Quality and growth stocks: Investing for good times and bad
From a risk-free rate to "interest-free risk": Investors ought to be able to rely on a resilient and sound portfolio, particularly in uncertain times. A combination of quality stocks and growth stocks is a good place to start.
Quality stocks and growth stocks offer attractive investment opportunities
It's time for a change. Before the financial crisis, investors were abuzz with talk of a risk-free interest rate – and thus a gilt-edged investment. Since then, however, "interest-free risk" has been the hot topic. Risk has certainly paid off for many investors, with equity market prices hitting unprecedented levels in the meantime. To a certain extent, though, the outbreak of the coronavirus pandemic can be regarded as a paradigm shift: The year 2020 was characterized by high volatility and portfolios that, in some cases, were hit hard. The cause of this was perhaps the fastest economic downturn in history. The sudden disturbances gave many investors little time to respond to the changes in the market.
There is no sure-fire protection from market-related risks. That being said, high-quality companies have proven to be surprisingly resilient. This is due in no small part to their strong cash flow generation and solid balance sheets. Companies with these features are well positioned to hold their own throughout the entire business cycle.
For instance, quality companies achieve their resilience and stability through disciplined capital allocation and benefit from larger profit margins as well as less revenue volatility. This allows them to obtain better results than their competitors over the course of the business cycle, which is also reflected in higher stock valuations. On a forward price-to-earnings basis, quality stocks trade at a multiple of 23.6x compared to the global benchmark’s 18.6x.
With a price-earnings ratio of 28.6, growth stocks have even larger valuation premiums than quality stocks. They also focus more heavily on increasing profit and sales, which in turn means greater risks. Careful analysis of companies in both segments is essential.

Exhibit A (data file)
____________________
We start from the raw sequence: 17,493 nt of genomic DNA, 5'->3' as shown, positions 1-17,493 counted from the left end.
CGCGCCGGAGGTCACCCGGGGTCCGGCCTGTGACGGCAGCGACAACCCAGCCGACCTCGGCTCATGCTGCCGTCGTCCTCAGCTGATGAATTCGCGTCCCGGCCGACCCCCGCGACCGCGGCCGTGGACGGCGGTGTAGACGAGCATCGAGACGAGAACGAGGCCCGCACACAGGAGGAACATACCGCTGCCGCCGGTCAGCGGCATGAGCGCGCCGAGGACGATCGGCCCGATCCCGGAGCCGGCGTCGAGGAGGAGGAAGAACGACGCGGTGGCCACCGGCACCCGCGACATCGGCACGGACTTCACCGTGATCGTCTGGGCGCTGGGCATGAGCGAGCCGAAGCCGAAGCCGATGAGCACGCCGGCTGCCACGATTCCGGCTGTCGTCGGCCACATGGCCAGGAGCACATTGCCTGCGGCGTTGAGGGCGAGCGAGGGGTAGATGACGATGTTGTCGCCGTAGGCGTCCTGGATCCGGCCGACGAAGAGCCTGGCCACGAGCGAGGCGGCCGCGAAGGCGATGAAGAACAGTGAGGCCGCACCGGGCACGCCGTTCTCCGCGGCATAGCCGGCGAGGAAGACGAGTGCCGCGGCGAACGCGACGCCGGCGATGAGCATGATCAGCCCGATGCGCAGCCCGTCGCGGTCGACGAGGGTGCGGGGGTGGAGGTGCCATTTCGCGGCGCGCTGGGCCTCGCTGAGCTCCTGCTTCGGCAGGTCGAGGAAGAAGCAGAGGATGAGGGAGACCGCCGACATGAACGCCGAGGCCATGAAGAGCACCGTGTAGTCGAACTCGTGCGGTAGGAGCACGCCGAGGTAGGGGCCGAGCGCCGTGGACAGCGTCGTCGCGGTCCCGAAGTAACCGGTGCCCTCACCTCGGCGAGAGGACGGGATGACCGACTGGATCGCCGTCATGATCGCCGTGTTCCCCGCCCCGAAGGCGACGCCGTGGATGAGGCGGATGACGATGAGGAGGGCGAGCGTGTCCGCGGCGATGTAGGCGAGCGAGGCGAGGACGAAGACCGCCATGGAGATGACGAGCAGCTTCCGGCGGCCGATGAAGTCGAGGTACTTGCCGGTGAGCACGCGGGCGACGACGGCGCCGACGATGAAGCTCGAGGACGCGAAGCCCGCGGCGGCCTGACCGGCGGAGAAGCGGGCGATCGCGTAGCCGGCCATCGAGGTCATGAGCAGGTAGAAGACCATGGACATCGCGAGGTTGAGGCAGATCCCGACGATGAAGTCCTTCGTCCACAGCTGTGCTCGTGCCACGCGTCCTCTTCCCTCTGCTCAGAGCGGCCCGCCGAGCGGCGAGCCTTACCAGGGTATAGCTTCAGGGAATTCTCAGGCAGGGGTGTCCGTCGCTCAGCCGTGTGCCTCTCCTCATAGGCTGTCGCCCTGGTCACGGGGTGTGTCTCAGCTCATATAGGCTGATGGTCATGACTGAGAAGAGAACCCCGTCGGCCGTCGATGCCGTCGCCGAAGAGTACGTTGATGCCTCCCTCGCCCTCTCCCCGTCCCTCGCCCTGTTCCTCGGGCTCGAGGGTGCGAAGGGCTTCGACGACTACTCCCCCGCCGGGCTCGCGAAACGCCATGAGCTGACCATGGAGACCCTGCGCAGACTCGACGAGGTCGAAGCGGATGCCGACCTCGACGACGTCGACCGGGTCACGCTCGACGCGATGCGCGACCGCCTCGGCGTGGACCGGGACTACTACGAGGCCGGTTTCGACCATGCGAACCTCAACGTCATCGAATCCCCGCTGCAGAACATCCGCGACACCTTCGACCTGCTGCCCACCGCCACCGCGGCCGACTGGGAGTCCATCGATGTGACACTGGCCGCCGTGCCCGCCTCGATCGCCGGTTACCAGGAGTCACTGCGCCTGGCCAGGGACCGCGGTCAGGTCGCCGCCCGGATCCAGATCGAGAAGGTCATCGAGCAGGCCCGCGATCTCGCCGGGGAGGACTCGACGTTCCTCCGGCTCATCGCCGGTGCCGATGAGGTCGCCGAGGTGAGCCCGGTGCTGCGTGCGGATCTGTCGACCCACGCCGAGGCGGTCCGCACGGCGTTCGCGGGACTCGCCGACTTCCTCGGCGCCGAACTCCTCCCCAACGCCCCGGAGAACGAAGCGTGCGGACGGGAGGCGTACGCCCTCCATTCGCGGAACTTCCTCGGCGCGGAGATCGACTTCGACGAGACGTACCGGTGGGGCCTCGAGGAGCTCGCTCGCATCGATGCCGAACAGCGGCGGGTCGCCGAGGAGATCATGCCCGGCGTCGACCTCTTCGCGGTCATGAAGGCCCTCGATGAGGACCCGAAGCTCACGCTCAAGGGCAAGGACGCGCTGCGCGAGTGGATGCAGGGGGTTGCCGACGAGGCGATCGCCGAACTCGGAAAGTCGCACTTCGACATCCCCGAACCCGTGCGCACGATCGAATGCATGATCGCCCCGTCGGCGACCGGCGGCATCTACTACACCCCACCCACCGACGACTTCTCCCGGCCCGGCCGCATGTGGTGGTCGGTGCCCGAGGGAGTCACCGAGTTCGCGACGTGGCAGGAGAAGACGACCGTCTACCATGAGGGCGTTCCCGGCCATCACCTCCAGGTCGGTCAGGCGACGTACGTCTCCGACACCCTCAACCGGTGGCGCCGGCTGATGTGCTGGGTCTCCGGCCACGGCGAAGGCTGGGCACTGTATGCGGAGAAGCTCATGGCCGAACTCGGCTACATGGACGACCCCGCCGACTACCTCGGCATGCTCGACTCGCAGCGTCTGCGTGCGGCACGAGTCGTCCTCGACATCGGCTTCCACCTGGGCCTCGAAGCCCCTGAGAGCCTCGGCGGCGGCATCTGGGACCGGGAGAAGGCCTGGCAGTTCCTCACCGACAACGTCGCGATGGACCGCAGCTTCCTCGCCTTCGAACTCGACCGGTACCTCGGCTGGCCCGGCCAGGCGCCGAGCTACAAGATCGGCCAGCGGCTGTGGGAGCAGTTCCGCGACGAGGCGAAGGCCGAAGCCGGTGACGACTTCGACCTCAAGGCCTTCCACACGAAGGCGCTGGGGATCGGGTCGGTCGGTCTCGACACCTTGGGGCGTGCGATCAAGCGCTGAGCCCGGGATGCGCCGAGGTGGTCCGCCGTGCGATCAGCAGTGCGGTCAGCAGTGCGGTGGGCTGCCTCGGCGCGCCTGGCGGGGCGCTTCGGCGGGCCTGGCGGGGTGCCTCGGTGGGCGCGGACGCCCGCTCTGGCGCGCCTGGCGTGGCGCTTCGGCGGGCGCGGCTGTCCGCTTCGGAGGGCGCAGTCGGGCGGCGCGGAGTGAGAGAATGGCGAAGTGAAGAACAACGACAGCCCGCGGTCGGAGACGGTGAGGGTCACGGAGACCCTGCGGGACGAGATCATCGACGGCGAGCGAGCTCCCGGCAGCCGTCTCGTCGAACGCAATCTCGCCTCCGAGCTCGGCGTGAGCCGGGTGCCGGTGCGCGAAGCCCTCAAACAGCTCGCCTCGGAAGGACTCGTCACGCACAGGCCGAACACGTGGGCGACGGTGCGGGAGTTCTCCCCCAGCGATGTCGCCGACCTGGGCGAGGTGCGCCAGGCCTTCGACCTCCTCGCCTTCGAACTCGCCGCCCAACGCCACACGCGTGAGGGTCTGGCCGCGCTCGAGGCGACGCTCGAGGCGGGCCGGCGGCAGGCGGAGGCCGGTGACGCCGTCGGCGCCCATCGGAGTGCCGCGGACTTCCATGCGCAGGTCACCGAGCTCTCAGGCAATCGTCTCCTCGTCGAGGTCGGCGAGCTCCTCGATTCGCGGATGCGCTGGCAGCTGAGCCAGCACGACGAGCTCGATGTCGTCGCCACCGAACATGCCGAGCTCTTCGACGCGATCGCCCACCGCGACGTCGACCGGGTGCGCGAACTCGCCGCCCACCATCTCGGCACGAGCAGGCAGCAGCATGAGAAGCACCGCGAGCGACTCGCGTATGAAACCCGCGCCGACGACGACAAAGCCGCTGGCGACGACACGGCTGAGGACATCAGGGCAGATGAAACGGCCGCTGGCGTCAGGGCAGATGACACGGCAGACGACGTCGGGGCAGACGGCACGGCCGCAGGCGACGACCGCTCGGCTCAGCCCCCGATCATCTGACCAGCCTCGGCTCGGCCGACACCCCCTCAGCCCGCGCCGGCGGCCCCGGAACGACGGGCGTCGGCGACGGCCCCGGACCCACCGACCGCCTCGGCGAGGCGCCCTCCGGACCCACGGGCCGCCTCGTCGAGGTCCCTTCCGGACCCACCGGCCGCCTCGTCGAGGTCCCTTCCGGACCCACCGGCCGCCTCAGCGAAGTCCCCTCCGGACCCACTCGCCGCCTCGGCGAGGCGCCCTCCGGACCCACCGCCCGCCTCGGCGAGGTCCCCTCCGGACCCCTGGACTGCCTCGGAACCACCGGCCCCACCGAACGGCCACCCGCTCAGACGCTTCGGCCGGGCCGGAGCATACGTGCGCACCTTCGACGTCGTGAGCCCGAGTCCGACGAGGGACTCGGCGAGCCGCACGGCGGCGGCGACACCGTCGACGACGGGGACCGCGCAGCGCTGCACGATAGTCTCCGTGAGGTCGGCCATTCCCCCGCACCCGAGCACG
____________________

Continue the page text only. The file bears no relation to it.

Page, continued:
Quality and growth stocks are suitable even in uncertain times
Diversified portfolios of companies that have both quality and growth characteristics – and thus offer stability as well as growth – have fared well even in uncertain times. These companies generally have time-tested business models, and they grow faster than their competitors. Accordingly, quality and growth stocks have performed disproportionately well over the past two decades. On top of that, the financial crisis particularly revealed that quality stocks needed half as long as the broad benchmark (778 days) to climb back to their highs after the collapse of the equity markets. So far, they have also outperformed the broader benchmark during the coronavirus pandemic. Both facts are striking illustrations of the resilience and return opportunities found in quality growth companies.
Selection is what counts: Using HOLT to build a good portfolio
HOLT is useful for identifying companies with quality and growth characteristics that are trading at reasonable valuations: Credit Suisse's proprietary assessment tool allows for systematic stock valuations based on multiple criteria with an emphasis on company cash flows. This makes it easier to compare multiple sectors and countries, and it helps investors to obtain a thorough assessment of each company and to ensure consistent returns.
The Credit Suisse Quality Growth Index uses these investment principles to build a unique portfolio of quality growth stocks. It focuses on companies with above-average cash flow generation and growth prospects. More than 20,000 stocks serve as the starting point for its rule-based, systematic screening approach. The certificate gives investors access to the index as well as daily liquidity, complete transparency regarding performance, and detailed monthly reporting.